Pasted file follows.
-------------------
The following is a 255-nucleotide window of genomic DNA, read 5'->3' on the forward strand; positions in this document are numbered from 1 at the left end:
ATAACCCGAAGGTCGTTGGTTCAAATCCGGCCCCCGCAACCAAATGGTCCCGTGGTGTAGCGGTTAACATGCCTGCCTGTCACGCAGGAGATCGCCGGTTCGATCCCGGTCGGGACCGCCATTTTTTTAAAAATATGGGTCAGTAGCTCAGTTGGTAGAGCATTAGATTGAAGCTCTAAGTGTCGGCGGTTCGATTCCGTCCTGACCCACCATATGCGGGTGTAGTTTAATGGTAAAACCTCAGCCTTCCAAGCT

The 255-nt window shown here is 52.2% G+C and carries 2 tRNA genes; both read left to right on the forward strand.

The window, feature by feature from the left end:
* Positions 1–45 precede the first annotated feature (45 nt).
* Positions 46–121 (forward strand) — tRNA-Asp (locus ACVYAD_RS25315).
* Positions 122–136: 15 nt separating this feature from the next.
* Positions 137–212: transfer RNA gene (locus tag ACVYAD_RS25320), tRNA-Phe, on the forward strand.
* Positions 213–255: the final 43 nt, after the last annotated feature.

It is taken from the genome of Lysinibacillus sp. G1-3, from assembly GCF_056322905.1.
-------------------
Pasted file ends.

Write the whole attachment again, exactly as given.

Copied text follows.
The following is a 255-nucleotide window of genomic DNA, read 5'->3' on the forward strand; positions in this document are numbered from 1 at the left end:
ATAACCCGAAGGTCGTTGGTTCAAATCCGGCCCCCGCAACCAAATGGTCCCGTGGTGTAGCGGTTAACATGCCTGCCTGTCACGCAGGAGATCGCCGGTTCGATCCCGGTCGGGACCGCCATTTTTTTAAAAATATGGGTCAGTAGCTCAGTTGGTAGAGCATTAGATTGAAGCTCTAAGTGTCGGCGGTTCGATTCCGTCCTGACCCACCATATGCGGGTGTAGTTTAATGGTAAAACCTCAGCCTTCCAAGCT

The 255-nt window shown here is 52.2% G+C and carries 2 tRNA genes; both read left to right on the forward strand.

The window, feature by feature from the left end:
* Positions 1–45 precede the first annotated feature (45 nt).
* Positions 46–121 (forward strand) — tRNA-Asp (locus ACVYAD_RS25315).
* Positions 122–136: 15 nt separating this feature from the next.
* Positions 137–212: transfer RNA gene (locus tag ACVYAD_RS25320), tRNA-Phe, on the forward strand.
* Positions 213–255: the final 43 nt, after the last annotated feature.

It is taken from the genome of Lysinibacillus sp. G1-3, from assembly GCF_056322905.1.